Produced with support from groups such as AARP and Toole Design Group, the 2018 Benchmarking Report demonstrates the urgency to create bikeable and walkable communities to not only save lives on the roadway, but also encourage healthy living options. Just 30 minutes a day, 5 days a week, of moderate to vigorous physical activity for adults can help prevent eight types of cancer, heart disease, stroke, high blood pressure, type 2 diabetes, and depression. Even small amounts of physical activity each day have health benefits. Building Bicycle Friendly Communities and ones that enable even short trips to work, school, or the doctor’s office encourage healthier outcomes for everyone.
The 2018 Benchmarking Report contains state and city-level data charting the increases and declines in bicyclist and pedestrian safety, federal funding for active transportation infrastructure, policies and plans for biking and walking, and much more. A few noteworthy findings include:
- Mississippi was the deadliest state for bicyclists with the highest average fatality rate per 10k bicycle commuters from 2012-2016. Mississippi also had the lowest percent of commuters biking to work in 2016 at .1 percent of the population.
- Cities where the rate of biking to work is highest, like Portland, Oregon, and Washington, DC, have the lowest rate of bicyclist fatalities.
- 71 percent of bicyclist deaths occurred in an urban area, with 61 percent occurring on principal or minor arterial roadways, which only make up 10 percent of the national roadway system.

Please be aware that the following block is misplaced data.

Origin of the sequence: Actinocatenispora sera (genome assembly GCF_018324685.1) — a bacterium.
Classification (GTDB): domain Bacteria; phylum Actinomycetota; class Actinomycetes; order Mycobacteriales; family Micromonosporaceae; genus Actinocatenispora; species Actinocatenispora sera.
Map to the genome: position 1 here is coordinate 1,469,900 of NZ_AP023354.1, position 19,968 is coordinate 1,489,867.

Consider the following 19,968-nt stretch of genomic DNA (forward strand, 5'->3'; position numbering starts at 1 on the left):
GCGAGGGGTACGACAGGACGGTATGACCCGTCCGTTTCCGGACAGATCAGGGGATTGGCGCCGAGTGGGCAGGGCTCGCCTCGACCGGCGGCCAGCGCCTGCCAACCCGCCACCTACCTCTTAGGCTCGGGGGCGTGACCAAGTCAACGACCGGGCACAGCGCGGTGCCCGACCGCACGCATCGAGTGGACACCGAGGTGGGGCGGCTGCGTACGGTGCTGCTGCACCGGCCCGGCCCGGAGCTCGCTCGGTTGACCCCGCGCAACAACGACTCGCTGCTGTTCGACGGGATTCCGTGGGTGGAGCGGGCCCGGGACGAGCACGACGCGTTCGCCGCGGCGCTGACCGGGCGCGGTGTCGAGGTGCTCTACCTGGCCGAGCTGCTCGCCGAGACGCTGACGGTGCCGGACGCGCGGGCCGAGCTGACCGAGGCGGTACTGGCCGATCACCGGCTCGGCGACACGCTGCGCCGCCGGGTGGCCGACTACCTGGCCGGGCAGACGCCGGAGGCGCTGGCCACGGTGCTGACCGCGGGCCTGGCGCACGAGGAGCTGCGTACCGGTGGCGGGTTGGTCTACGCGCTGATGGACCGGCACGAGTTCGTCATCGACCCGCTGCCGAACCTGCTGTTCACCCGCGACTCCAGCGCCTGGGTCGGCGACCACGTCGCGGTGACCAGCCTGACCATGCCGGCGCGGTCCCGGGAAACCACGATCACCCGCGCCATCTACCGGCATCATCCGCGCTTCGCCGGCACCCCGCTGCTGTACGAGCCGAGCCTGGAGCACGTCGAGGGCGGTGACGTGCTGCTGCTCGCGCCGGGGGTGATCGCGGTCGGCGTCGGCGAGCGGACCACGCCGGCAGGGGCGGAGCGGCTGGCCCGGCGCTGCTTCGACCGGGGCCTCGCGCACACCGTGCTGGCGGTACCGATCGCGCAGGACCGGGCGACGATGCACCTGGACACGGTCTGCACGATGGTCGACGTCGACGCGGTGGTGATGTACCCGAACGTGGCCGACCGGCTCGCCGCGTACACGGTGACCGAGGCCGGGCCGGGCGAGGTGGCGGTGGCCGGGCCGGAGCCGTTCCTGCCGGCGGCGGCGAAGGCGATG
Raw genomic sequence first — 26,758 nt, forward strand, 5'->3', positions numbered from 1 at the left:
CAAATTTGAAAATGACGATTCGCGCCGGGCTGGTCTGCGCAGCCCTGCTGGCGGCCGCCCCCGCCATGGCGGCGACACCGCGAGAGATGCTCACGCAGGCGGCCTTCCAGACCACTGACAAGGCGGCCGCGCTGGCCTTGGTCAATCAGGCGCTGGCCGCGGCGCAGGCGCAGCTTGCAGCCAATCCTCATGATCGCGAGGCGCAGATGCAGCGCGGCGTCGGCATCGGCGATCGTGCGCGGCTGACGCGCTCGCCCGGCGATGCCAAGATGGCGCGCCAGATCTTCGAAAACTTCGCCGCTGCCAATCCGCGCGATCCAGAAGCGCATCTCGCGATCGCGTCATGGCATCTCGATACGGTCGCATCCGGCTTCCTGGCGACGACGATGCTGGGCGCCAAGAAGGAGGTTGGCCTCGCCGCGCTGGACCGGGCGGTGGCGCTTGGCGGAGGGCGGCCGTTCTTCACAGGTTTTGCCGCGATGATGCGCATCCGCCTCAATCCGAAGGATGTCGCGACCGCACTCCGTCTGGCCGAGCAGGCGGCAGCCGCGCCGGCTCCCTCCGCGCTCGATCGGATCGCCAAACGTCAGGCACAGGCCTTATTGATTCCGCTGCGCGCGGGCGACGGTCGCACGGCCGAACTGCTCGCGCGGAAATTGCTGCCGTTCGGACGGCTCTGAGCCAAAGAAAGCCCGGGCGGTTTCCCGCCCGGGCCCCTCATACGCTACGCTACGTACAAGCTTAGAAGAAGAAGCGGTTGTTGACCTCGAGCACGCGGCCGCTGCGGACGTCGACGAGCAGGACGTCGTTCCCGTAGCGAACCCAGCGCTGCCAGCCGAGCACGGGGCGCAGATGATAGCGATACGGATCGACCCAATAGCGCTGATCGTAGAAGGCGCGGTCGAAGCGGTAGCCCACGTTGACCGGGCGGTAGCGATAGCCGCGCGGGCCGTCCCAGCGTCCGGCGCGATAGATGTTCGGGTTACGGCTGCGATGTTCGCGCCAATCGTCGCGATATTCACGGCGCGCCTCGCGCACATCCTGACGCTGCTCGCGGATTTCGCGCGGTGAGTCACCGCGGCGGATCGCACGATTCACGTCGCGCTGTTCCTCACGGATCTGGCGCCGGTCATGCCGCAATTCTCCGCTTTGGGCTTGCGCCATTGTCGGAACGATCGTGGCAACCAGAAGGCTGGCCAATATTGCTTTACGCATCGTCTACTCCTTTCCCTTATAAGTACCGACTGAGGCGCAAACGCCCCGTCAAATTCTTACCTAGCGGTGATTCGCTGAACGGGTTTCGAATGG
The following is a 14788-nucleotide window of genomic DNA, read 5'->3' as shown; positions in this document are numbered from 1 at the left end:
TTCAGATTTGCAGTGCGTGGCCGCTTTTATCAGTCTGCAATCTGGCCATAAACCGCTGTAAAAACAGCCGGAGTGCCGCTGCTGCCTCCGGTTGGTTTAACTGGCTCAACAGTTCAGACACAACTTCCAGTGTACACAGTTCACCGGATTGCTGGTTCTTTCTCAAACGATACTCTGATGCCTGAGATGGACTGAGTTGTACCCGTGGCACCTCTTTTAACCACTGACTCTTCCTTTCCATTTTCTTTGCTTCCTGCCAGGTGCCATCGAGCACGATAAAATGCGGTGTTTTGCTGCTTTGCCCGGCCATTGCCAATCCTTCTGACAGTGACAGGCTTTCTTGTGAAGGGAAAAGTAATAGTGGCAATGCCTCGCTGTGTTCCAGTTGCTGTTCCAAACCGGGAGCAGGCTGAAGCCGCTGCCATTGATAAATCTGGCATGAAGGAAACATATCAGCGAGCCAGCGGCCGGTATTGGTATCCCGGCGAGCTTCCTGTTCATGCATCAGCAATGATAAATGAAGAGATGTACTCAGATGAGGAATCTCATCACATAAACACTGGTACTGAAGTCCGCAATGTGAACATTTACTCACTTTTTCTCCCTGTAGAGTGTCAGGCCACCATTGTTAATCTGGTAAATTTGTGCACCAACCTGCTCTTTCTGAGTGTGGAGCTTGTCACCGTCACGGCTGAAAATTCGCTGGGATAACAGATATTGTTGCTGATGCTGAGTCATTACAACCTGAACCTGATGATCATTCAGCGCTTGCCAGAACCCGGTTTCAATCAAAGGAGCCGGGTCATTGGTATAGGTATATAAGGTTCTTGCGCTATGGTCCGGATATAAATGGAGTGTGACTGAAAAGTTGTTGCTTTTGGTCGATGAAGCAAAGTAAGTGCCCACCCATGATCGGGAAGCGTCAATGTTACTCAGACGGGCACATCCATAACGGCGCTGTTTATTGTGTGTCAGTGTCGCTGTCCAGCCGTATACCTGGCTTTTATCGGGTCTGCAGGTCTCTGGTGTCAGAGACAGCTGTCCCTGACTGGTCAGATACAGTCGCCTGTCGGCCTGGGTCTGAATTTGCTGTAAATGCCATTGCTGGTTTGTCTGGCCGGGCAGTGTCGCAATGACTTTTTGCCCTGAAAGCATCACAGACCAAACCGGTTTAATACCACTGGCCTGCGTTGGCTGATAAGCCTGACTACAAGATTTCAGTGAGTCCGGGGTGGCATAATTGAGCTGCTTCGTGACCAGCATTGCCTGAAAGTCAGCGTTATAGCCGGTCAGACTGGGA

- 39 percent of biking trips and 35 percent of walking trips in 2017 were for social and/or recreational purposes.
- 20 percent of biking trips in 2017 were to earn a living.
- Women are underrepresented among people who bike to work, but there have been modest participation increases in recent years.
- For people with an income below $25,000 per year, biking in an increasingly common method for taking trips.
A new initiative from the Centers for Disease Control and Prevention, Active People, Healthy NationSM aims to get 27 million Americans more active by 2027. This initiative supports proven strategies to promote physical activity, including creating bikeable and walkable communities.
The nearly 400-page 2018 Benchmarking Report contains graphs, maps, and tables touching nearly every topic related to bicycling and walking in the United States. Please contact email@example.com to ask about specific cities or states, speak to an expert, or learn more about how your state and community can become more bicycle friendly.
About the League of American Bicyclists
The League of American Bicyclists leads the national movement to create a Bicycle Friendly America for everyone. With a history dating to 1880, the League is committed to engaging diverse communities and building a powerful, unified voice for change around protecting and promoting bicyclists’ rights. Learn more at www.bikeleague.org.
Chris Kochtitzky, MSP
Senior Advisor, Physical Activity Translation and Evaluation Team
Physical Activity and Health Branch
Division of Nutrition, Physical Activity, and Obesity
National Center for Chronic Disease Prevention and Health Promotion, CDC
Phone: (770) 488-0545